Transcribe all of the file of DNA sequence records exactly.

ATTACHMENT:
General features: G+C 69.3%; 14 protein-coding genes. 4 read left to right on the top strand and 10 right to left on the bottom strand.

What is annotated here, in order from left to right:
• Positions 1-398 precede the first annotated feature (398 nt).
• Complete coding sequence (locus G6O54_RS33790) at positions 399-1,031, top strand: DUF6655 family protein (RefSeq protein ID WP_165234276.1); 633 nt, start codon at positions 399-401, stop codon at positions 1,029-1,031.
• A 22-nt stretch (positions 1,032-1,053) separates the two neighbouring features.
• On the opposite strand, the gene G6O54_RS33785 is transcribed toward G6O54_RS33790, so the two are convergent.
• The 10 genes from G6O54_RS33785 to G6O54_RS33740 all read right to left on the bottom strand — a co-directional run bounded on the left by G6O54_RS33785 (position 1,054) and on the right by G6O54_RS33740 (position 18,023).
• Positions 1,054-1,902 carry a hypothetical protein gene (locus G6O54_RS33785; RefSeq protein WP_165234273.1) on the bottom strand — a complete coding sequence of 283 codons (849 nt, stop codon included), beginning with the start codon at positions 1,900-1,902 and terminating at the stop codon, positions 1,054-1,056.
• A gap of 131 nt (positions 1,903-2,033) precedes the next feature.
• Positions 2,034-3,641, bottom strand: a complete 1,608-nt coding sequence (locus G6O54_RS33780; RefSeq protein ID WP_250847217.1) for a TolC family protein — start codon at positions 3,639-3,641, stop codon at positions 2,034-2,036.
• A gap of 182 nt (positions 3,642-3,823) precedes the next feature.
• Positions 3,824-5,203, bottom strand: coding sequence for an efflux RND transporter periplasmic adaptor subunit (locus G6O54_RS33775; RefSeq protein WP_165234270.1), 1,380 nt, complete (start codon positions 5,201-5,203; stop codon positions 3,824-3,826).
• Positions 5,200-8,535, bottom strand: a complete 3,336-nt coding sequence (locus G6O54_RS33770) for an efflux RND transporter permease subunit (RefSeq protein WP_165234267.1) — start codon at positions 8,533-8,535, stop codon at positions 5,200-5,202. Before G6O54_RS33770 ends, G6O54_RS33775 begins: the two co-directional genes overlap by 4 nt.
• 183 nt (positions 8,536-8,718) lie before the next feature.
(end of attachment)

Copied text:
General features: G+C 69.3%; 14 protein-coding genes. 4 read left to right on the top strand and 10 right to left on the bottom strand.

What is annotated here, in order from left to right:
• Positions 1-398 precede the first annotated feature (398 nt).
• Complete coding sequence (locus G6O54_RS33790) at positions 399-1,031, top strand: DUF6655 family protein (RefSeq protein ID WP_165234276.1); 633 nt, start codon at positions 399-401, stop codon at positions 1,029-1,031.
• A 22-nt stretch (positions 1,032-1,053) separates the two neighbouring features.
• On the opposite strand, the gene G6O54_RS33785 is transcribed toward G6O54_RS33790, so the two are convergent.
• The 10 genes from G6O54_RS33785 to G6O54_RS33740 all read right to left on the bottom strand — a co-directional run bounded on the left by G6O54_RS33785 (position 1,054) and on the right by G6O54_RS33740 (position 18,023).
• Positions 1,054-1,902 carry a hypothetical protein gene (locus G6O54_RS33785; RefSeq protein WP_165234273.1) on the bottom strand — a complete coding sequence of 283 codons (849 nt, stop codon included), beginning with the start codon at positions 1,900-1,902 and terminating at the stop codon, positions 1,054-1,056.
• A gap of 131 nt (positions 1,903-2,033) precedes the next feature.
• Positions 2,034-3,641, bottom strand: a complete 1,608-nt coding sequence (locus G6O54_RS33780; RefSeq protein ID WP_250847217.1) for a TolC family protein — start codon at positions 3,639-3,641, stop codon at positions 2,034-2,036.
• A gap of 182 nt (positions 3,642-3,823) precedes the next feature.
• Positions 3,824-5,203, bottom strand: coding sequence for an efflux RND transporter periplasmic adaptor subunit (locus G6O54_RS33775; RefSeq protein WP_165234270.1), 1,380 nt, complete (start codon positions 5,201-5,203; stop codon positions 3,824-3,826).
• Positions 5,200-8,535, bottom strand: a complete 3,336-nt coding sequence (locus G6O54_RS33770) for an efflux RND transporter permease subunit (RefSeq protein WP_165234267.1) — start codon at positions 8,533-8,535, stop codon at positions 5,200-5,202. Before G6O54_RS33770 ends, G6O54_RS33775 begins: the two co-directional genes overlap by 4 nt.
• 183 nt (positions 8,536-8,718) lie before the next feature.